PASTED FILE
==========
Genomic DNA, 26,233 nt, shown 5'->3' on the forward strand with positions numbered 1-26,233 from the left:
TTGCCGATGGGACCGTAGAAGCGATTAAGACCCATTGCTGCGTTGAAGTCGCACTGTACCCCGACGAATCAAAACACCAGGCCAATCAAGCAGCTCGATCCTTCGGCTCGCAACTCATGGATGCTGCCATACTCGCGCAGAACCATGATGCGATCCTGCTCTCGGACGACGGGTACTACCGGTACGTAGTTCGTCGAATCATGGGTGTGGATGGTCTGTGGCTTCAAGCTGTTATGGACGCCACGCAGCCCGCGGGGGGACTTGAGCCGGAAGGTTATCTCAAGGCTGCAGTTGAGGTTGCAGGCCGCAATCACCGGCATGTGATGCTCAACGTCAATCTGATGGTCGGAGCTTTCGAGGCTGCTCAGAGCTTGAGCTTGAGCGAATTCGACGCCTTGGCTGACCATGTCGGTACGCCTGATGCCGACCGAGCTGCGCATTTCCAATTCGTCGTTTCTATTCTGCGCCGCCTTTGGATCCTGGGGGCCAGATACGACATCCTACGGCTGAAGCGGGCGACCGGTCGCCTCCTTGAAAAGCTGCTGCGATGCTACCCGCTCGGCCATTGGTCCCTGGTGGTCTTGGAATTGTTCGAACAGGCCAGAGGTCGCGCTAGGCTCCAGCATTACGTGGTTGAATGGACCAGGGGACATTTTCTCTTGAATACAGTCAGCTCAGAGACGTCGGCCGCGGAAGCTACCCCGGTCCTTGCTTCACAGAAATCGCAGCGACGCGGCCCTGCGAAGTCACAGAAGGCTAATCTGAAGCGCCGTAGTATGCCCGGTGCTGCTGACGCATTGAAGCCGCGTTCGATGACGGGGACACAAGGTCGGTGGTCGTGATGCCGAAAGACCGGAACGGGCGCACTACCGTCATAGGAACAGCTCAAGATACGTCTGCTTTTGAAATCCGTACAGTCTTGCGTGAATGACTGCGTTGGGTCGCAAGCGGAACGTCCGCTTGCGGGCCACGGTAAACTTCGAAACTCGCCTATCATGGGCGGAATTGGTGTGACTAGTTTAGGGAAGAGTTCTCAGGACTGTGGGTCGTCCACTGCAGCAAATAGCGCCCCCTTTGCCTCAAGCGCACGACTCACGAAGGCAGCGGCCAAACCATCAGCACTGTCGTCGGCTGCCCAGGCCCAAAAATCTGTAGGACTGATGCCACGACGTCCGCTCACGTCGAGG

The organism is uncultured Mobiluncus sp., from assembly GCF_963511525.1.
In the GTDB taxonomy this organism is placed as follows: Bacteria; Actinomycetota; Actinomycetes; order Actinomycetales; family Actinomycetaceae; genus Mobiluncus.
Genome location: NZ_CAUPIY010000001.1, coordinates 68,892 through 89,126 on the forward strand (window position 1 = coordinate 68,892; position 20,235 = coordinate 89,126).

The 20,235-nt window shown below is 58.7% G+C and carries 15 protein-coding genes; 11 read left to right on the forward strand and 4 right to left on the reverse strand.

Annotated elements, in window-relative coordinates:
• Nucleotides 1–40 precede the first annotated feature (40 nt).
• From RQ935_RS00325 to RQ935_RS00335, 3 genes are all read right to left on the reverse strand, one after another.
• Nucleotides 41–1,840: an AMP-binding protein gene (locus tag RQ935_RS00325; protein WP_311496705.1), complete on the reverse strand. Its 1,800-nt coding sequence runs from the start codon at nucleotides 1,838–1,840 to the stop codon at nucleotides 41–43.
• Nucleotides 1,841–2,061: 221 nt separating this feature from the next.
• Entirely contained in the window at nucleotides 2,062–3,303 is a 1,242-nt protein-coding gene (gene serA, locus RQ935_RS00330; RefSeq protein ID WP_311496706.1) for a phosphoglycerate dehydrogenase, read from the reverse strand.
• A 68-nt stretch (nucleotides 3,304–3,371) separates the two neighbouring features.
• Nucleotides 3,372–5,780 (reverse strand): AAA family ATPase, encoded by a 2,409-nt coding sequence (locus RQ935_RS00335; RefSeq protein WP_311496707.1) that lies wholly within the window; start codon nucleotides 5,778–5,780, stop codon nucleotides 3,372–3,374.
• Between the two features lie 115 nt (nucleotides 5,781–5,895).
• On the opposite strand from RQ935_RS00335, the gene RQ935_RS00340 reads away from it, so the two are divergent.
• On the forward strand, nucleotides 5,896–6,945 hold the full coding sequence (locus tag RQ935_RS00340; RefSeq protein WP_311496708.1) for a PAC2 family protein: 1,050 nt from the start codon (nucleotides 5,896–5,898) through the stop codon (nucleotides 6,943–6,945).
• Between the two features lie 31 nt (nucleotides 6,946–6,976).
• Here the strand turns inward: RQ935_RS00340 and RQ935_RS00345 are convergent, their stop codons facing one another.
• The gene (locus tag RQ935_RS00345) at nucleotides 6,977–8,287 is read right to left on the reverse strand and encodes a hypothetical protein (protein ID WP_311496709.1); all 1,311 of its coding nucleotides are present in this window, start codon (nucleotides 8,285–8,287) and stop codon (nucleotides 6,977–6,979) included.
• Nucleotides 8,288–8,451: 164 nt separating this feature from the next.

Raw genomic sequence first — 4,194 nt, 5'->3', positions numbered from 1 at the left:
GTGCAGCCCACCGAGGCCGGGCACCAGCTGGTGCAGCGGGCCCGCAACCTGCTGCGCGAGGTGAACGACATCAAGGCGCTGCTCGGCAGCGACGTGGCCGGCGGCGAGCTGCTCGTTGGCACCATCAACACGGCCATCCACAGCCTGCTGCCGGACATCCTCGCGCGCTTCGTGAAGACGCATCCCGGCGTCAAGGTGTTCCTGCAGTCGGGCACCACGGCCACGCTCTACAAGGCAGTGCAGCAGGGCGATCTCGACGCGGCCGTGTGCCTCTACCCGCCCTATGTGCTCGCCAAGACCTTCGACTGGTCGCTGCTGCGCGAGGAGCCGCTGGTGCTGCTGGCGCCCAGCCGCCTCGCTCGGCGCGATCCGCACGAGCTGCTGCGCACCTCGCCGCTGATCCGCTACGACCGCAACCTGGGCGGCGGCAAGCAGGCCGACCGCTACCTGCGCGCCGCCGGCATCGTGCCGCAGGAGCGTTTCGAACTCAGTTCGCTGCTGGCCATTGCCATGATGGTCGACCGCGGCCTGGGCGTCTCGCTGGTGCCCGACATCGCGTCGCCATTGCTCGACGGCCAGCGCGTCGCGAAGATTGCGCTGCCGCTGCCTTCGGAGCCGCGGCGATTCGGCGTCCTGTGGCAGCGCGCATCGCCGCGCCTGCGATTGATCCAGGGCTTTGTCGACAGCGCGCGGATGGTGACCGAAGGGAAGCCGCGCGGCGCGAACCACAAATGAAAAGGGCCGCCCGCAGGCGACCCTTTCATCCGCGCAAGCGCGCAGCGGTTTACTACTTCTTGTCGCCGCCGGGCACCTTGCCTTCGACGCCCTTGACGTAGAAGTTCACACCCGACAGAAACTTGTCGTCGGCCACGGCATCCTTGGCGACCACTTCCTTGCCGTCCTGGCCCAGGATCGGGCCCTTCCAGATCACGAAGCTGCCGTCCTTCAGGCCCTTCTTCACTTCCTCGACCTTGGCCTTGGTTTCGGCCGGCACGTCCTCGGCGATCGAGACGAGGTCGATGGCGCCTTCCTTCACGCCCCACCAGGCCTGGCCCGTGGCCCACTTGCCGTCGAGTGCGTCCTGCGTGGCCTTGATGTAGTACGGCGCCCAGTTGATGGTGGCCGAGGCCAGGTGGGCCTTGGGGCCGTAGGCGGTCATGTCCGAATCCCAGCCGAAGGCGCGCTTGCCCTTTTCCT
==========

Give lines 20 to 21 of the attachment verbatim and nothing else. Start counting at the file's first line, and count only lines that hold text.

• The gene (locus tag RQ935_RS00345) at nucleotides 6,977–8,287 is read right to left on the reverse strand and encodes a hypothetical protein (protein ID WP_311496709.1); all 1,311 of its coding nucleotides are present in this window, start codon (nucleotides 8,285–8,287) and stop codon (nucleotides 6,977–6,979) included.
• Nucleotides 8,288–8,451: 164 nt separating this feature from the next.